In the August 20 interview, Weaver told police he was driving home from Rockwell Republic bar on South Division Avenue when he missed a turn.
He then put the car in reverse and hit a curb, according to the police report.
Weaver claimed he was driving at speeds of up to 50mph, and not 100mph, as stated by the witness.
He said he did not call the police because ‘I think I just panicked,’ according to the police report.
When asked about the earlier claims that he was in bed and someone else had taken his car, Weaver said he told those ‘stories’ because he was ‘just trying to see if I could get away with it.’
Weaver and the other three men were arrested after deputies chased them down as they tried to get away. He took off his white tank top and switched into another shirt
Weaver and the other three men were arrested after deputies chased them down as they tried to get away. He took off his white tank top and switched into another shirt
Weaver (seen above during his arrest) claimed that he did not take part in the brawl, even though cell phone video contradicts this
Weaver (seen above during his arrest) claimed that he did not take part in the brawl, even though cell phone video contradicts this
Weaver was then seen in the backseat of the deputy car lying about his involvement and coaching others to say that he didn't have a gun
Weaver was then seen in the backseat of the deputy car lying about his involvement and coaching others to say that he didn't have a gun
The crash took place about a year after Weaver was filmed in a violent street brawl while off duty.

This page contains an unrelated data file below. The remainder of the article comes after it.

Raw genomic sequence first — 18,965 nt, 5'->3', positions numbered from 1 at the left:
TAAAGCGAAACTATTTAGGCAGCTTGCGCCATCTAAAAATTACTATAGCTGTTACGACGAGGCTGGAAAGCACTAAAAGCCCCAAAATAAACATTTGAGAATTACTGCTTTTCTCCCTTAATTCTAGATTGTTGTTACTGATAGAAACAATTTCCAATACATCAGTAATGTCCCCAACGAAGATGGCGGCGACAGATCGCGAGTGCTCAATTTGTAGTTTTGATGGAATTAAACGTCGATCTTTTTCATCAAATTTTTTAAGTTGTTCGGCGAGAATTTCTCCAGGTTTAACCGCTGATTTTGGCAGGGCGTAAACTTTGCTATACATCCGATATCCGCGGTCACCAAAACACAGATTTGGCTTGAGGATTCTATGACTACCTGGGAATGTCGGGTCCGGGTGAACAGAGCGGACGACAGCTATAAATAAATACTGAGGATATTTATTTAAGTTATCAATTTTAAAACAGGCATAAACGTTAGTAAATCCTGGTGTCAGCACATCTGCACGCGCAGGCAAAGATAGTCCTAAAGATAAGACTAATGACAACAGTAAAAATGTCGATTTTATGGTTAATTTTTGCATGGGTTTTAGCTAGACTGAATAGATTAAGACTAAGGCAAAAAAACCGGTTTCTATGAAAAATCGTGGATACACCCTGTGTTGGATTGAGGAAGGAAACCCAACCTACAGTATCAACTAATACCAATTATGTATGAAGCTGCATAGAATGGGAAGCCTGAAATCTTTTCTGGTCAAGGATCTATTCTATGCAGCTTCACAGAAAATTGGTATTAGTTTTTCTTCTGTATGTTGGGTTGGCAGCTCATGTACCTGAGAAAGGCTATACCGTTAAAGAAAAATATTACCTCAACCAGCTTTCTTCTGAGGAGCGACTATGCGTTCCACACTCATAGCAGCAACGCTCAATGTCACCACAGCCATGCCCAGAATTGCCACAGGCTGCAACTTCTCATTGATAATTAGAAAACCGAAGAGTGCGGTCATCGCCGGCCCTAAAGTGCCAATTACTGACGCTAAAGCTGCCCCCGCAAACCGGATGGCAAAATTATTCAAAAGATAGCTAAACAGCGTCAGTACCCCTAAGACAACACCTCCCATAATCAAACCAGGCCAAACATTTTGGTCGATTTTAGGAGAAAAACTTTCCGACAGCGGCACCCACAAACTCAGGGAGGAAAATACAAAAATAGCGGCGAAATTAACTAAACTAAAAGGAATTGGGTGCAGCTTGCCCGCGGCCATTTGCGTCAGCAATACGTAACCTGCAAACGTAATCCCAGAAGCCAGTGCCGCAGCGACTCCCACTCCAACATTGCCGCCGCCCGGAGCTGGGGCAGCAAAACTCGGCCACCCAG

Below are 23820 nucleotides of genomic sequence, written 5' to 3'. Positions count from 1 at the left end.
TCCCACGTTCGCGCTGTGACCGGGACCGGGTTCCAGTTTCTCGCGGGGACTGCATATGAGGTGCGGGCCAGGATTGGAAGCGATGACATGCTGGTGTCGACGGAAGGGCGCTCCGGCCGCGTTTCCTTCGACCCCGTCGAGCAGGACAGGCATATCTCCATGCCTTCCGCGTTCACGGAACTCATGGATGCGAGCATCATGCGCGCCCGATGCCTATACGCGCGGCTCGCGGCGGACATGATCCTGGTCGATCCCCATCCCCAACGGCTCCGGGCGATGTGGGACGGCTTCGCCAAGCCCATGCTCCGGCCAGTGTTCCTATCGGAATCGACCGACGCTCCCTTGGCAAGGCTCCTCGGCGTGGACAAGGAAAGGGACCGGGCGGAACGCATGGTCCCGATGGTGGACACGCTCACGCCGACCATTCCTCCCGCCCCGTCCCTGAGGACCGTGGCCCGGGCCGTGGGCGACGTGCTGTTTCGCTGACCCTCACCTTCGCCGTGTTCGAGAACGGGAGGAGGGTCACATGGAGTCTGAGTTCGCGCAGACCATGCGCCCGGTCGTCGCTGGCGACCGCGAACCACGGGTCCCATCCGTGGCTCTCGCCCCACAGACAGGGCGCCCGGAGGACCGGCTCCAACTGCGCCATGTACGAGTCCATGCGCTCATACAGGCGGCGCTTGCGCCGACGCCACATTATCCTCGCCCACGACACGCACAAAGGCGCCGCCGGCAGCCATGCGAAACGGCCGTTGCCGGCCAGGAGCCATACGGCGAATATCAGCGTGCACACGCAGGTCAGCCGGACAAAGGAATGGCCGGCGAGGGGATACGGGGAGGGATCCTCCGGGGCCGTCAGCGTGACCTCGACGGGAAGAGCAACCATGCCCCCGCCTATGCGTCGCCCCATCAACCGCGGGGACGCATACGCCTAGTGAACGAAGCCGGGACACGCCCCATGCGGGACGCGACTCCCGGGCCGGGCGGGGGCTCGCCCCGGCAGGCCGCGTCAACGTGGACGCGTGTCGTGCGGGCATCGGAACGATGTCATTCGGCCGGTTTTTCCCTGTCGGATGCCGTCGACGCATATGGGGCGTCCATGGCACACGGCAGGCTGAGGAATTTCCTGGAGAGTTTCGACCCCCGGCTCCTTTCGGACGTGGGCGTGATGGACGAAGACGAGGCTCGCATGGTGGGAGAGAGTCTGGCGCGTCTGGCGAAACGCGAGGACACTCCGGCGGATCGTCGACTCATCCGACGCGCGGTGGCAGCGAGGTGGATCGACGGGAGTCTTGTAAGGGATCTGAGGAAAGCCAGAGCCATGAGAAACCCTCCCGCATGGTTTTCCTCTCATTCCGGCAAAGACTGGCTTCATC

The June 2019 incident took place at the Maplewood Mobile Home Park in Byron Township, Michigan.
Weaver is seen in the video wearing a white tank top and blue Nike shorts.
According to witnesses, Weaver pulled a gun during the incident and then lied to responding deputies about his role, according to police reports.
Even though Weaver threw punches and pulled a loaded gun during the incident, he was never criminally charged.
‘A bunch of guys out here, they’re fighting,’ a 911 caller told dispatchers.
‘Now they’re throwing bottles all over the place. Some guy just had a frickin’ gun. There’s kids out here playing.’
Weaver was suspended without pay for four weeks. He was then reinstated under a ‘last-chance’ agreement approved by Kent County Sheriff Michelle LaJoye-Young.
On June 8, 2019, Weaver and three other men showed up at the home of a relative who was kicking out her ex-boyfriend, according to WOOD-TV.
Witnesses said they saw Weaver pull a gun during an altercation. Then one of the neighbors began filming.
‘I shoved my kids in the house and got them inside,’ a 911 caller told dispatchers.
‘There’s so many people out here right now.’
‘Is the weapon on him right now?’ the dispatcher asked.
‘Yeah, I heard him load the weapon,’ the caller answered.
According to neighbors, the ex-boyfriend had been there twice earlier in the day and had threatened the woman.
Weaver admitted to lying about the hit-and-run crash from this past July. He claimed he was in bed at the time of the crash, but a text message from his phone was sent about seven minutes after the crash was reported
Weaver admitted to lying about the hit-and-run crash from this past July. He claimed he was in bed at the time of the crash, but a text message from his phone was sent about seven minutes after the crash was reported
Police reports indicate that Weaver also lied about his role in the June 2019 brawl in Byron Township
Police reports indicate that Weaver also lied about his role in the June 2019 brawl in Byron Township
In the video, one of them who was with Weaver is seen smashing bottles in the street.